Fulfilment House Due Diligence Scheme - CIOT comments

6 Jul 2017

The CIOT has consistently supported the BEPS project. In the context of this consultation, we recognised that the tax treaty-related BEPS measures are an important step to improving public trust in the international tax system by reducing the incidence of double non-taxation arising from the use of treaties in ways that were not envisaged when they were agreed. We observed that it is clear that the multilateral agreement will allow the tax treaty measures developed in the course of the OECD/G20 BEPS project to be implemented far more swiftly than bilateral treaty renegotiations.

We commented that it is important that the multilateral instrument achieves such implementation accurately and effectively and without unintended consequences, and leads to certainty of outcomes for taxpayers. We also said that given the unique nature of this instrument and the significance of the changes proposed, the draft text should be made available to facilitate consultation, so that the multilateral instrument can achieve implementation of the BEPS tax treaty measures accurately and effectively, even if this is released in stages.

We recommended there should be an agreed prospective date on which the MI has effect, with this date chosen to ensure that most countries have sufficient time to ratify the MI before it: the intention being that the MI takes effect for the majority of signatories on the same date.

We also noted that the proposed flexibility over which specific provisions each country can choose to adopt, such that countries will not have to sign up to the MI as a whole. We understand that this will be the case even in respect of those provisions of the MI which are part of the minimum standards. We agree with this approach to ensure that the take up of the MI is as wide as possible.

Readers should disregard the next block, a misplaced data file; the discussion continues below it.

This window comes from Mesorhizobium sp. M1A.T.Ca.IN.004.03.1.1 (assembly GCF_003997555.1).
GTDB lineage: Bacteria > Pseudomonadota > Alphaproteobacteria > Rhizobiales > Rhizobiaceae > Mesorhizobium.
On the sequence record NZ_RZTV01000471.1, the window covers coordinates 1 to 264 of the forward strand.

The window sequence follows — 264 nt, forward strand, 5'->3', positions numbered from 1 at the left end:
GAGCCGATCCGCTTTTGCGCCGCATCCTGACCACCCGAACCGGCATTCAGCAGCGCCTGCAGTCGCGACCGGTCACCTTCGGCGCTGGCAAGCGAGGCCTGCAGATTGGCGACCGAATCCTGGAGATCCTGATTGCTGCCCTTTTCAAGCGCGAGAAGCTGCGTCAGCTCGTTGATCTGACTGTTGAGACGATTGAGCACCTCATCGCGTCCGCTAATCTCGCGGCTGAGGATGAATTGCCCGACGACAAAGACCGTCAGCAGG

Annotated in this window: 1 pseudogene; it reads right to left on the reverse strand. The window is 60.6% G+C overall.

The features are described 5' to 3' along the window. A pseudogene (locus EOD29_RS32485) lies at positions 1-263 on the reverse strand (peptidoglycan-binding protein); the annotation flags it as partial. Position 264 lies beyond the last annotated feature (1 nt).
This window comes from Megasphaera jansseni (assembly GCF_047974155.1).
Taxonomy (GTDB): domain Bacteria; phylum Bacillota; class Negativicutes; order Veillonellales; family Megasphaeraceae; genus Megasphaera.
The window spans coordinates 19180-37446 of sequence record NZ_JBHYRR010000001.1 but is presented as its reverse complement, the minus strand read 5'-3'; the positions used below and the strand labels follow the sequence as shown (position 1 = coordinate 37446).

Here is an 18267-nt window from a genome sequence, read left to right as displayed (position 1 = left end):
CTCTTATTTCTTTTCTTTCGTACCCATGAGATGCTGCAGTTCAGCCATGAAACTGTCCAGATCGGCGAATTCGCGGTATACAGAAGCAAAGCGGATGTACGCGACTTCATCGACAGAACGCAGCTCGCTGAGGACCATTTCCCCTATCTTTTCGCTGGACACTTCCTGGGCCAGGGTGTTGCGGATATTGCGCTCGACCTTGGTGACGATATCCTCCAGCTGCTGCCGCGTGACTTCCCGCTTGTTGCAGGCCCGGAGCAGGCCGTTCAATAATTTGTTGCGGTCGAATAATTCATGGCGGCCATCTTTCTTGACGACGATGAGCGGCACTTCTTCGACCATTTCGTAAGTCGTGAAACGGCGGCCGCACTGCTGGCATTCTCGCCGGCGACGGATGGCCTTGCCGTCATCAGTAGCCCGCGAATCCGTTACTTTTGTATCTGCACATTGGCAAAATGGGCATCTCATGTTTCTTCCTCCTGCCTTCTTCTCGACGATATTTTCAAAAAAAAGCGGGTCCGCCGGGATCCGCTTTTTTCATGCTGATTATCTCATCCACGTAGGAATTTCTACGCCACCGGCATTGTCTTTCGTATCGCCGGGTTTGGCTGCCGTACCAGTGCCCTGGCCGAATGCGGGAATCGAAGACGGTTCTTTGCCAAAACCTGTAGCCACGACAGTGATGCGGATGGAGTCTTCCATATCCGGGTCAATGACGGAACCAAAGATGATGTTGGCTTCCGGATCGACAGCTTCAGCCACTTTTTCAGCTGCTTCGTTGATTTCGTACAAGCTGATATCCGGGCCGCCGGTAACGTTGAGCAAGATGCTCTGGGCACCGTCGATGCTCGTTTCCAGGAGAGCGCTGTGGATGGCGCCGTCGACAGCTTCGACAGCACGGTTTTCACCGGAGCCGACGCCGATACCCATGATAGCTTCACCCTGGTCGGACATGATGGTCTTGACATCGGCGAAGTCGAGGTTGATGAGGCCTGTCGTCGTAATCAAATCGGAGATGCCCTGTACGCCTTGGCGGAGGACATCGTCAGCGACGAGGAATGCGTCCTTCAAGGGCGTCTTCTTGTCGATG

However, we said that the resulting matrix of provisions applying between all the countries that do adopt the MI to a greater or lesser extent will inevitably be very complicated. Thus it should be incumbent on the OECD, as well as fiscal authorities around the world, to ensure that a register is readily available and is maintained so that taxpayers are able to easily identify where the MI, and which provisions of it, effectively amend a bilateral treaty between any two particular countries.

We noted the importance of the arbitration provisions as resolving as many cases as quickly as possible will assist taxpayers and tax authorities alike, minimizing backlog and aiding efficiency.

Technical Team